control means for moving the stop and bringing it into a position corresponding to a desired delivery rate of the pump.
In this case, the bearing surface may be supported by the slide at the free end of the latter and in the prolongation of the connecting rod. In order to obtain a more compact structure, it is then desirable for the arrangement to be such that the bearing surface constitutes a movement stop for the sliding bearing. Still within the same concern of simplifying the structure, the elastic return means may bear on the bearing surface.
Still using the previous arrangements, an actual construction of a pump according to the invention may combine the following complementary arrangements:
the slide comprises two slide rods supported by the connecting-rod big end and separated from each other, extending in the prolongation of the connecting rod,
the bearing surface is a rigid component extending transversely to the connecting rod and fixed to the respective free ends of the two slide rods,
the sliding bearing is flanged so as to slide freely on the two slide rods, and
the elastic return means comprise two helical springs respectively surrounding the two slide rods and interposed between the bearing and the bearing surface.
Finally, it may be advantageous for the means for controlling the movable stop to comprise a threaded rod rotating in a fixed threaded bore, the end of the threaded rod forming or supporting the stop.
Thus, in accordance with the invention, a pump, especially a dosing pump, is formed, the delivery rate of which can be adjusted, in an entirely continuous manner, between a zero delivery rate and a maximum delivery rate, the continuity of the adjustment still remaining for the very low delivery rates.
The diaphragm still occupies the same position at the end of the compression stroke irrespective of the delivery rate set and the problems of variation in the dead space and in a reduction in efficiency at low delivery rates, exhibited by the prior pumps, no longer arise.
Finally, the mechanical structure of the entire pump remains simple, including that regarding the means for controlling the delivery rate, and barely subject to wear, thereby having a beneficial influence on the manufacturing and servicing costs. The motorization of the pump may be less powerful and therefore less expensive.
The invention will be better understood upon reading the detailed description which follows of a preferred embodiment given solely by manner of nonlimiting example. In this description, reference is made to the appended drawing in which the single figure is a side view, with the casing removed, of an interrupted-cycle diaphragm pump arranged according to the invention.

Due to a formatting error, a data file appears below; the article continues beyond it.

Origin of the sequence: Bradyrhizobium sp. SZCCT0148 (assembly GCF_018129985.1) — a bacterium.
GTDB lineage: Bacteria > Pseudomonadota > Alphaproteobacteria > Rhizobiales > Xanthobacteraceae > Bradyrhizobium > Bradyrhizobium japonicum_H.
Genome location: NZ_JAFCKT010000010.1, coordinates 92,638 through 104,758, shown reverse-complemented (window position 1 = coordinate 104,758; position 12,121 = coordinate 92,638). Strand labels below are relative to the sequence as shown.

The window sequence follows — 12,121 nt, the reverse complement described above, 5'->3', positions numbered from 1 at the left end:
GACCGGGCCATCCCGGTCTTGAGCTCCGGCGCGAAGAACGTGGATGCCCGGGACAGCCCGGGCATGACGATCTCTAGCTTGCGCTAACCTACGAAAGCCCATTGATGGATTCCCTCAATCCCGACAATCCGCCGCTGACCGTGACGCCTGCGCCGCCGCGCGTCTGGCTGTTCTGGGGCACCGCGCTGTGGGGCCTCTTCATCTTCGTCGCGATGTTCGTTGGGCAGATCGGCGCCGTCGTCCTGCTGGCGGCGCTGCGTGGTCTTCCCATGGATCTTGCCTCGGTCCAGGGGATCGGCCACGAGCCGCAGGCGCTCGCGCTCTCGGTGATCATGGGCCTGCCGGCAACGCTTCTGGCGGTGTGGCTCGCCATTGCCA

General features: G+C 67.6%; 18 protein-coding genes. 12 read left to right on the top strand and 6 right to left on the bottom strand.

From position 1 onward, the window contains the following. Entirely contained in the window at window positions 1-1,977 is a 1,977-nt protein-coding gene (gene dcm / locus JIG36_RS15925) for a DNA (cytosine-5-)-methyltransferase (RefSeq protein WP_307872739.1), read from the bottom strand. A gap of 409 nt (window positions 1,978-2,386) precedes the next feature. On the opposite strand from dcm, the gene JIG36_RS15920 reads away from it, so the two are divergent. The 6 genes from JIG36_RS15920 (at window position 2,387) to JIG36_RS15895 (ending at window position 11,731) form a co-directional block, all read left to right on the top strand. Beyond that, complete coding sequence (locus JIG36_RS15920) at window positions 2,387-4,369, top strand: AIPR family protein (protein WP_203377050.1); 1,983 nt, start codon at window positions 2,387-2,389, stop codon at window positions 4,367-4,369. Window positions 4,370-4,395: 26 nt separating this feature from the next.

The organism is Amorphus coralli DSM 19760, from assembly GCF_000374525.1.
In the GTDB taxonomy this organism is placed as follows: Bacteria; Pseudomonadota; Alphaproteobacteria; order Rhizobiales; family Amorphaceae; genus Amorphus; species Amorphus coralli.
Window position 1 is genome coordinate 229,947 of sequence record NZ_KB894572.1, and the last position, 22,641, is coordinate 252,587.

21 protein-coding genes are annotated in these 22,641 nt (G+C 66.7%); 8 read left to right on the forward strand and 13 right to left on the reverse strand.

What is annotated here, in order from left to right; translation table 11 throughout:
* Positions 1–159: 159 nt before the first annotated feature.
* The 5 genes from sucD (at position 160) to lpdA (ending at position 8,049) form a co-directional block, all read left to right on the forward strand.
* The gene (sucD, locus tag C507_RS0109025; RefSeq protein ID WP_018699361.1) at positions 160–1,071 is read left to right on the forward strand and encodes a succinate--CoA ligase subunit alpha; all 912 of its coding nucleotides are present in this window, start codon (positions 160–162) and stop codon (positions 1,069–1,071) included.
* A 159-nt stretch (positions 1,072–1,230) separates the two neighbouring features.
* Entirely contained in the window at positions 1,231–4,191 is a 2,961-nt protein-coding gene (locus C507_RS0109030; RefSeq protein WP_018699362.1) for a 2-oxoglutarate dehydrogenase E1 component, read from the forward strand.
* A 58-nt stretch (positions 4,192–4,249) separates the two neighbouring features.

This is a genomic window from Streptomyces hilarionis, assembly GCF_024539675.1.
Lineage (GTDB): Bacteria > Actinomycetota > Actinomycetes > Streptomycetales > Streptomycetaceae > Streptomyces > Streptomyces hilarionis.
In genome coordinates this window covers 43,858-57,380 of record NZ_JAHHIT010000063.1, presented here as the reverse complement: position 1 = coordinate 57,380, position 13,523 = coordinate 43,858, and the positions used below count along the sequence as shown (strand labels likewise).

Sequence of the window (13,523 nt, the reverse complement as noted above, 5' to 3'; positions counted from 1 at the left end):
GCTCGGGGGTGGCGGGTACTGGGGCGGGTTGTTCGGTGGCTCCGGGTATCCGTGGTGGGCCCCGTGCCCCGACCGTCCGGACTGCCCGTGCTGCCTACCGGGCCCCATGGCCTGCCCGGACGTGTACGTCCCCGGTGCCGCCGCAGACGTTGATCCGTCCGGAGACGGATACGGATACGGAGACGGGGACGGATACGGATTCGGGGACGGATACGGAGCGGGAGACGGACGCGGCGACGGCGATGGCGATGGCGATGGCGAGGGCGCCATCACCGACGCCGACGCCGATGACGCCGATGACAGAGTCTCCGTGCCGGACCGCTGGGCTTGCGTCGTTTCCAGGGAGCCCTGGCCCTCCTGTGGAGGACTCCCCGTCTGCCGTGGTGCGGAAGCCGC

In a suction/delivery chamber 1 (only a suggestion of which is seen in FIG. 1), a hollowed-out part of the wall of the latter receives a deformable diaphragm 2 solidly fastened in a sealed manner via its peripheral edge 3 to a casing 4. The center of the diaphragm 2 is solidly fastened (possibly with freely rotating articulation) to one end of a connecting rod 5, the other end of which is coupled, via means indicated hereinbelow, to an eccentric wheel 6 in continuous rotation. The eccentric wheel 6 is solidly fastened to a rotating shaft 7 which is driven by driving means, for example via a worm reduction gear (suggested in the drawing by its axis 8 and its casing 9) and spur gear (not visible, keyed onto the shaft 7).
Associated with the wheel 6 is an external rolling bearing 10, the outer shell of which is fitted between two slide arms or rods 11 supported by and solidly fastened to the connecting rod 5, the said slide rods extending parallel to the axis of the connecting rod 5. The connection of the slide rods 11 to the connecting rod is constituted in the form of a semicircular component 12 attached to the end of the connecting rod or forming an integral part of the latter, the bearing 10 being able to be housed in the rounded portion of the component 12 (the position shown in the Figure). The bearing 10 is equipped with two diametrally opposed flanges surrounding respectively the freely sliding slide rods 11; these two flanges may be combined in the form of a single support plate 13 engaged so as to slide freely on the rods 11.